• This belief started changing gradually with the adoption of inflation targeting.
  • Influencing the inflation expectations: Targeting inflation required central banks to influence households’ and firms’ decisions.
  • Thus emerged the need for central banks to be transparent and predictable.

Independence with accountability of the Central bank

  • There was growing international recognition that central banks as monetary authorities should enjoy a relatively higher degree of independence from governments.
  •  In a democratic polity, this could only be expected in exchange for increased accountability.
  • As a result, regulatory governance gradually emerged as a relevant consideration for independent central banks over the last three decades.

Regulatory governance at the RBI

  • The regulatory governance discourse in India came into the focus with the report of the Financial Sector Legislative Reforms Commission in 2013.
  •  Like a state, regulators usually enjoy significant legislative, executive and judicial powers and should be subject to appropriate accountability mechanisms.
  • These should include internal separation of powers; a well-structured regulation making process overseen by the board, through public consultation and cost-benefit analysis; duty to explain its actions to regulated entities and public at large; regular reporting requirements; and judicial review.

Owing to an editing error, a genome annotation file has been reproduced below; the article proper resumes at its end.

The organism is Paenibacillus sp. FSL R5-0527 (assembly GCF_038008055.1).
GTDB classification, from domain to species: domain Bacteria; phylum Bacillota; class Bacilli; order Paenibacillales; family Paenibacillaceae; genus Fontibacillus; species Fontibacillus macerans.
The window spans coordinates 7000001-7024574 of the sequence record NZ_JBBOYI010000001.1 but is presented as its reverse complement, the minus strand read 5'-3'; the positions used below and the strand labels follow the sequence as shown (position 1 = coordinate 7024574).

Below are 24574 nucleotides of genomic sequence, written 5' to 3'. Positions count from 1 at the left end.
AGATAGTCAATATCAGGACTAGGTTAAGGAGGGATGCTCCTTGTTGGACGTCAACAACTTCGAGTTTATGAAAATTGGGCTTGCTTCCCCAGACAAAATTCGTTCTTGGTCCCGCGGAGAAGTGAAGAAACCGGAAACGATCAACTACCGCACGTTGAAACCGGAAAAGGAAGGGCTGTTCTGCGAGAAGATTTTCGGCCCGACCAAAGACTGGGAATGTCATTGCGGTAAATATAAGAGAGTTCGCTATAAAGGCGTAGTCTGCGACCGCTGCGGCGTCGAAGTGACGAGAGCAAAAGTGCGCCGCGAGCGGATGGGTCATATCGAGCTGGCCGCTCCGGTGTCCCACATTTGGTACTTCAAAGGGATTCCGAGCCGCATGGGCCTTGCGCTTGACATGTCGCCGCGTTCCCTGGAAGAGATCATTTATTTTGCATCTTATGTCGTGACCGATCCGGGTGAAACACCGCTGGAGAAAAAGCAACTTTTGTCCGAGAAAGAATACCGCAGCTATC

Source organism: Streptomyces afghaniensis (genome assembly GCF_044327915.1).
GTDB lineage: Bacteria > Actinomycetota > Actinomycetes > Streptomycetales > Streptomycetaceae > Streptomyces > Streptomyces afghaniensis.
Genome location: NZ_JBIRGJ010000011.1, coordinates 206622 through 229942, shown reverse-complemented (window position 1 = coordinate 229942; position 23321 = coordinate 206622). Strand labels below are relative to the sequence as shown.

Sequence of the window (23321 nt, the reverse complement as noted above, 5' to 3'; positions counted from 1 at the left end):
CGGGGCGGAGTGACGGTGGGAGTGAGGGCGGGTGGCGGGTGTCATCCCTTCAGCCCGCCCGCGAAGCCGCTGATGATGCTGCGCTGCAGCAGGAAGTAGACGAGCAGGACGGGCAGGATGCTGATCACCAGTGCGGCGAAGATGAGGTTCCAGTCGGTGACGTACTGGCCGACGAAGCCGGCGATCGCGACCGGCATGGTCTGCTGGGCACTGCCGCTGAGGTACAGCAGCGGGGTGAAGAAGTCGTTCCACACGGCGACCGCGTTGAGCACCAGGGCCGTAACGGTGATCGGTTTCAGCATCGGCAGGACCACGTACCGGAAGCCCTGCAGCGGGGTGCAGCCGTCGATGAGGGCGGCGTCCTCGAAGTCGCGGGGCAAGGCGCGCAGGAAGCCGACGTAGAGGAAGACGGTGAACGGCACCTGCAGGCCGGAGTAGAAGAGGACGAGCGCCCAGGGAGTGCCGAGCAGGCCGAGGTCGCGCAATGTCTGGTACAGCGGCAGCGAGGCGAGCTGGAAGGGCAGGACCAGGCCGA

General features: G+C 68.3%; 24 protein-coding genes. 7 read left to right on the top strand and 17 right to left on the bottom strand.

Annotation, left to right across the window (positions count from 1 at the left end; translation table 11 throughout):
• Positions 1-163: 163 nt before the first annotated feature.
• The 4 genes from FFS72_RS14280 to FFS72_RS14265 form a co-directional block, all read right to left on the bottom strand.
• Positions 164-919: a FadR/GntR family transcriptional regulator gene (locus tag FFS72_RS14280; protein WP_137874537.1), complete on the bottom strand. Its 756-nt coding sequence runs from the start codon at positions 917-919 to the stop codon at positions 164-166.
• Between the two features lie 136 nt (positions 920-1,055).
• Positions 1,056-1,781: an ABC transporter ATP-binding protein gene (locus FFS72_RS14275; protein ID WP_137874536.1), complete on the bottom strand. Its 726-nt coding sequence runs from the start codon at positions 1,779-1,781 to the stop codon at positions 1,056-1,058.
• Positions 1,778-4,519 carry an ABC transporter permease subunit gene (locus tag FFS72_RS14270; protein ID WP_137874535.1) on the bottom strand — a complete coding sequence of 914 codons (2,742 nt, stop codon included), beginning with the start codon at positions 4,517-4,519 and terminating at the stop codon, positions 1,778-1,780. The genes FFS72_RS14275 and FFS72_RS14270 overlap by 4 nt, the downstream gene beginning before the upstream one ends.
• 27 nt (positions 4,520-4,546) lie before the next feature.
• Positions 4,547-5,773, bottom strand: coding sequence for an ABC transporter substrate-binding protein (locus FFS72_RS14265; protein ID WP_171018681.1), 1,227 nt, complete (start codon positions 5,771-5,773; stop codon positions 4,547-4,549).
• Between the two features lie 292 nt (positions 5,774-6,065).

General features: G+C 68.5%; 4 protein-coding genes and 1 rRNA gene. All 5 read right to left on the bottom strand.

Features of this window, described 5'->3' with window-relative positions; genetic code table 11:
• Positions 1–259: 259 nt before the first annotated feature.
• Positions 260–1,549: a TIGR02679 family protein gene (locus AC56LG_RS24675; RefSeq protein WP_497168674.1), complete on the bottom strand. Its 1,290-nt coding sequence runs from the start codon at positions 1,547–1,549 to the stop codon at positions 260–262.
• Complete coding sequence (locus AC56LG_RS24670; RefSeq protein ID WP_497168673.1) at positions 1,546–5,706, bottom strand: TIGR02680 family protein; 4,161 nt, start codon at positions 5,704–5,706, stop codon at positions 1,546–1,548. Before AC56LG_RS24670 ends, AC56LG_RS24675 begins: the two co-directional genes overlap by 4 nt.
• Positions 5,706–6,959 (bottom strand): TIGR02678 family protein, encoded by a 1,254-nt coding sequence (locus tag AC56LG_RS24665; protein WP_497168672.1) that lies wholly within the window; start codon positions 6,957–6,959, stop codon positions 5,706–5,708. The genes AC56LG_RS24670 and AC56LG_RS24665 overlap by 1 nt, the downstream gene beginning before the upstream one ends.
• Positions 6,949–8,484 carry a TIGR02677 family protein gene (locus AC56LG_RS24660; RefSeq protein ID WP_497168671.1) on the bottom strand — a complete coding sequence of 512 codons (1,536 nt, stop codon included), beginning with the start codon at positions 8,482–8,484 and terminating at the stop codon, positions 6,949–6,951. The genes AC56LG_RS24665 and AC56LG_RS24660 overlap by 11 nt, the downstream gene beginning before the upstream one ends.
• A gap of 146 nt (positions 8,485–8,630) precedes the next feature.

• Based on these recommendations, the Ministry of Finance released a handbook in 2013 for voluntary adoption of these enhanced governance standards by all financial sector regulators.
  • These developments turned the spotlight on the RBI’s regulatory governance.

Reasons for the criticism of the RBI

  • Targeting exchange rate: The central bank appears to have ventured into uncharted legal territory by possibly targeting the exchange rate instead of inflation.
  • Regulatory governance issues: Separately, critics have also highlighted broader regulatory governance challenges at the RBI.
  • For instance, its alleged use of informal nudges to restrict a foreign player’s access to the Indian payment ecosystem goes against an adverse Supreme Court ruling.